Monday, September 10th, 2012...6:18 pm

Snakes in the garden

Face to face with a garter snake by Dendroica cerulea

While  dead heading Queen Anne’s Lace/Daicus carota plants- a weed that I have loved since childhood so that I allow it to flower in my garden beds- a woman walking by stopped to talk about my garden. Then she asked me about snakes. She was visiting from out of state and her host said that there were snakes living on my property because of the stream.  I have written about this stream that dissects my property and have talked about the wildlife that is on my property because of the water.  Yes, I assured her, there were snakes on my property. But they were all beneficial snakes. Yes, all snakes bite if they feel attacked. But the snakes that live near me are non-aggressive creatures- they do NOT ever attack people and will never bite unless stepped on, picked up or forced into a corner or threatened with imminent injury. Even then, all snakes would much rather get away than risk a fight. And the snakes that live near me are not very poisonous, dangerous ones.

My childhood lore contains two snake stories.  One that my mother told me frequently, because it so unnerved her, happened when I was a little tot- before I walked. My parents took me into the field where they were hoeing the tomato plants and put me on a blanket.  They looked up in time to see a snake that had just started slithering onto the blanket where I was lying on my tummy. My parents told me how they quickly ran and grabbed me as I was leaning forward to grab the snake.

The other snake story in my life happened a few years later when I was playing at my friend’s house. I always ran around barefoot. One day as I was running a snake slithered under the arch of my foot just as I was about to step down. The snake slithered quickly into a grove of Black Jetbead shrubs /Rhodotypos scandens, but I felt the tickle of its skin on my skin.

I do not know all the snakes that live on my property. My neighbor told me that black water snakes live in the stream and that one household on our street found a few in the basement. I have never seen any black water snakes. One day, when I first moved into my house, I saw what looked like a grayish/white snake curled up on my lawn as I was mowing the lawn. My daughter was a toddler at the time, so I called the local police where one of  the policeman was an amateur herpetologist. He removed the snake with a stick and threw it down the side of my hill near the stream. He said it was harmless. One day my middle son went into the fuse box to check something, let out a death curdling shriek and ran upstairs as white as a ghost. He had seen a snake in the fuse box. I think it may have been an Eastern milk snake.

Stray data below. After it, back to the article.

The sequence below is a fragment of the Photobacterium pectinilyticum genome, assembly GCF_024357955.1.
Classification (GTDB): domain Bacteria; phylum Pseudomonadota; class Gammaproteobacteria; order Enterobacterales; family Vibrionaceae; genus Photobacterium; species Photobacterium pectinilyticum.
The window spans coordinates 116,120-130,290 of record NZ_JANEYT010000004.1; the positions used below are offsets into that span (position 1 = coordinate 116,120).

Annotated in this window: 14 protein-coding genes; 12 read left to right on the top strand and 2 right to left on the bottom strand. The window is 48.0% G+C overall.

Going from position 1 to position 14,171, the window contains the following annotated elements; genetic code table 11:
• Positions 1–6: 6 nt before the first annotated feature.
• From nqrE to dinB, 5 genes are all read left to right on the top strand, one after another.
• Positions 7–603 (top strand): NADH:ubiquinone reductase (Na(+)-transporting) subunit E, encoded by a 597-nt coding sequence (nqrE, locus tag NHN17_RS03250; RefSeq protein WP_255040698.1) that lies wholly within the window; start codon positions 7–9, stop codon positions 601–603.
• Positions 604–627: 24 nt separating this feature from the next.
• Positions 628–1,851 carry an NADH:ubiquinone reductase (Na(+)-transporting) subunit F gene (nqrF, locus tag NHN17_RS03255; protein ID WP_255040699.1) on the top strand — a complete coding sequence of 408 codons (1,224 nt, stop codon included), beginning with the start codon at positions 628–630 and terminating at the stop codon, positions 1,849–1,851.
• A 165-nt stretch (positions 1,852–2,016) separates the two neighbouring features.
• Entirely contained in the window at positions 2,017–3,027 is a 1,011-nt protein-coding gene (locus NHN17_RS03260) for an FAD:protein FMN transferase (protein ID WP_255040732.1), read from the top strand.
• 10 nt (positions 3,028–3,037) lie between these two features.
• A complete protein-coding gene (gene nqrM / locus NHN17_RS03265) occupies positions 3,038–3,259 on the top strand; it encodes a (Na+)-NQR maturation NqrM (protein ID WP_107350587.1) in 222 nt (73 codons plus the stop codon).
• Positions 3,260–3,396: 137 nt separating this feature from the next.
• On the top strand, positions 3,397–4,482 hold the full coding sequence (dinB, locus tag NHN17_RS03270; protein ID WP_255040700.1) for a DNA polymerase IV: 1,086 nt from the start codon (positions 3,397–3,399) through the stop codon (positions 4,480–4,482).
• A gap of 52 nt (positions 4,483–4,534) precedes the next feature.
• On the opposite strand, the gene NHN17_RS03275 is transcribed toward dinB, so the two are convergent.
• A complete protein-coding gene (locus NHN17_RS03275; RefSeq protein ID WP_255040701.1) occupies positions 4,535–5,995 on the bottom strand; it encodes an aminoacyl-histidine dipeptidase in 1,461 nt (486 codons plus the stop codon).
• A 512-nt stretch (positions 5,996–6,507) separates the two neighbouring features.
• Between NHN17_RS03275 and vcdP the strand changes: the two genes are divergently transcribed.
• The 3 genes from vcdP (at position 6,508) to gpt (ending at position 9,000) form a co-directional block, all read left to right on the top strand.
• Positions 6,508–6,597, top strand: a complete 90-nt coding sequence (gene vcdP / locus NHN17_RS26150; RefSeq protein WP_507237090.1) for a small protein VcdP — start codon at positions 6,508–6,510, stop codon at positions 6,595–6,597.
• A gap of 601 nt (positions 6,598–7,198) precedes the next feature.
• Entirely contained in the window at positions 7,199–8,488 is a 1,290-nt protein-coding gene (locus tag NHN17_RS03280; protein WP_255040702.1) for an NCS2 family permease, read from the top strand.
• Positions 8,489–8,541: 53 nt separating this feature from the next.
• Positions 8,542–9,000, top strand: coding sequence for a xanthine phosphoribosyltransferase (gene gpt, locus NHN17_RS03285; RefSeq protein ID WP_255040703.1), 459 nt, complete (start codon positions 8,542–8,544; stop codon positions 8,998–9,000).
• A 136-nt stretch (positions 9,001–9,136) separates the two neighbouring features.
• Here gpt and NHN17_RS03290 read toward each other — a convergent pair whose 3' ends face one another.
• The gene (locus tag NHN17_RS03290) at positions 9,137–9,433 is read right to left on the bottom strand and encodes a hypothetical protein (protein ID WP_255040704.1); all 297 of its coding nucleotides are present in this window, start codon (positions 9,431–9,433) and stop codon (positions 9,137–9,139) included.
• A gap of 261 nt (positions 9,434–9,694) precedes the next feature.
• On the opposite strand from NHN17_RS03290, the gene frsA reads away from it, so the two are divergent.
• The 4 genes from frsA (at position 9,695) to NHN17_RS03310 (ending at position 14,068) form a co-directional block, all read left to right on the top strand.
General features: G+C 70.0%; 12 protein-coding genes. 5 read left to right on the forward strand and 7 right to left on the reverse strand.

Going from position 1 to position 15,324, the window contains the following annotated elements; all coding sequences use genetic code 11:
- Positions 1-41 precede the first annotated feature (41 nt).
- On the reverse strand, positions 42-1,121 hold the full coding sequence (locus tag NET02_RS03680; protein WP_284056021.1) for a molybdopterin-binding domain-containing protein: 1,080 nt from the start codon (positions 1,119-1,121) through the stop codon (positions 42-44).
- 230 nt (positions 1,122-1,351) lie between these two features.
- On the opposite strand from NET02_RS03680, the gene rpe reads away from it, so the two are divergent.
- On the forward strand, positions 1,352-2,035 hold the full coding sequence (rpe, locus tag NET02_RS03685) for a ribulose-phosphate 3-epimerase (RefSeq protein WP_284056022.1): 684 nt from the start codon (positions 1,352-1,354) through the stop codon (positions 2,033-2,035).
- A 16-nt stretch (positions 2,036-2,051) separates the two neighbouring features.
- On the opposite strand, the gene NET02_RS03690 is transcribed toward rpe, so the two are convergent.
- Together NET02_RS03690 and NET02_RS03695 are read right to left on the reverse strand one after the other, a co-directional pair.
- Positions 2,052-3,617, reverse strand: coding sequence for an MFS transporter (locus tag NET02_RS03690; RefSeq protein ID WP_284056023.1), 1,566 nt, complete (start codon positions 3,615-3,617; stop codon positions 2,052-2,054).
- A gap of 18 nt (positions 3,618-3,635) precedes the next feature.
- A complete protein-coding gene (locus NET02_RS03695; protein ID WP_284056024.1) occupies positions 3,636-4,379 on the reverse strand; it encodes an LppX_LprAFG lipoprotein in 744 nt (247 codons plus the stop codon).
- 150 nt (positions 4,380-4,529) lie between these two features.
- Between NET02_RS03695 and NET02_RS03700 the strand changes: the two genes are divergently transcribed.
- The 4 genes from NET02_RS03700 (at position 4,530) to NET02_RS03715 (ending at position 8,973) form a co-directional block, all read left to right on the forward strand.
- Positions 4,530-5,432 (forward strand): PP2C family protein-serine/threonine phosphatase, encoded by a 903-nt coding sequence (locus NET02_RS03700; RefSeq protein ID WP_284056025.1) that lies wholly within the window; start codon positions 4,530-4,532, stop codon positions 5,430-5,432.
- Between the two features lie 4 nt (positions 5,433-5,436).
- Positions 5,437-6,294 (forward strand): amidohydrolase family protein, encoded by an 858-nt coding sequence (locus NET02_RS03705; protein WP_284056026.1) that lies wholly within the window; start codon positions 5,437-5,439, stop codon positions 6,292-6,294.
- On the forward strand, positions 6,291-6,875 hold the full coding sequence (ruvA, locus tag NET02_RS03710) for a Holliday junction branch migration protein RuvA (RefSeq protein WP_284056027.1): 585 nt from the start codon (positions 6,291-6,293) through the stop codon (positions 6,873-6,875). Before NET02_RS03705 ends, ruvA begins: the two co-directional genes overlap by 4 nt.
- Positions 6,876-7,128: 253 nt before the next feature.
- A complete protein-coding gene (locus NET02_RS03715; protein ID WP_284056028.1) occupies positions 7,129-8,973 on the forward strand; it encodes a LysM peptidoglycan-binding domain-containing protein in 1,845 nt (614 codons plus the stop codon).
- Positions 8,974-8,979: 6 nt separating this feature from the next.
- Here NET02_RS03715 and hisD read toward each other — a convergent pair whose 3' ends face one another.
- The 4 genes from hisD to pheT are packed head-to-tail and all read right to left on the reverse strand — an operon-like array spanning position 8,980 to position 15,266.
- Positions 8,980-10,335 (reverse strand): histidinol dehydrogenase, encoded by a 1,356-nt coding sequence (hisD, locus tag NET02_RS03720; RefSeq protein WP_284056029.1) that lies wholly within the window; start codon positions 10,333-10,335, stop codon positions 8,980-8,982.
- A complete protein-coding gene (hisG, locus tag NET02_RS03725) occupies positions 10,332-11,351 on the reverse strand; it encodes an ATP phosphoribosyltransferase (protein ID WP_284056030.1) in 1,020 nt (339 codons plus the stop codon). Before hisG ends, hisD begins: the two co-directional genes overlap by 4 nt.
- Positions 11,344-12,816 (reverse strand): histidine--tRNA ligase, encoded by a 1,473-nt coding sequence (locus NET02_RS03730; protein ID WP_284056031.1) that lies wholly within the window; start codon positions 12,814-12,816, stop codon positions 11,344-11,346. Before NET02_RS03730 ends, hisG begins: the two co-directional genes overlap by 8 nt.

But the snakes I have mainly seen on my property- and I have seen a lot of them- are the Eastern Garter snake/Thamnophis sirtalis. I am happy to have them because they eat insects like crickets and grasshoppers, slugs and the white-footed mouse which is the carrier of  the bacteria, Borrelia burgdorferi. The  deer tick feeds on the white-footed mouse, which serves as the primary reservoir for B. burgdorferi and if we get bitten by this tick, we can get Lyme disease. I hope my garter snakes eat all those white-footed mice. I am saddened that these garter snakes will also eat the toads and peepers that live on my property, too.

If I had small children, perhaps I would not be so happy to see any snakes. And TheGardenLady readers may not be as happy about having snakes in their yard as ThisGardenLady is.

Are there effective ways of getting rid of snakes? Most products use naphthalene which is what moth balls are. And moth balls are cheaper to buy than any product for getting rid of snakes. However naphthalene is said to be carcinogenic, so it is not recommended for use.

There are some eco- safe snake repellents on the market. One is from the maker of Liquid Fence called Snake Repellent and the company  says that snakes hate it. It comes in both spray and granular form. It has had mixed reviews on Amazon.com and because the active ingredients are mint oil, thyme oil and rotten eggs,  one blogger does not feel that the ingredients are effective.

I am writing about garter snakes because immediately after I spoke to that lady about snakes, there was a garter snake slithering away in front of me as I walked back to the house.

If TheGardenLady readers have a method of getting rid of their unwanted snakes that is effective, would you let other readers know your methods?

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1 Comment

  • I haven’t seen a snake of any kind in 30 years. If I did, and it was non-poisonous, I’d be so happy! I’d like a full compliment of critters in my garden.

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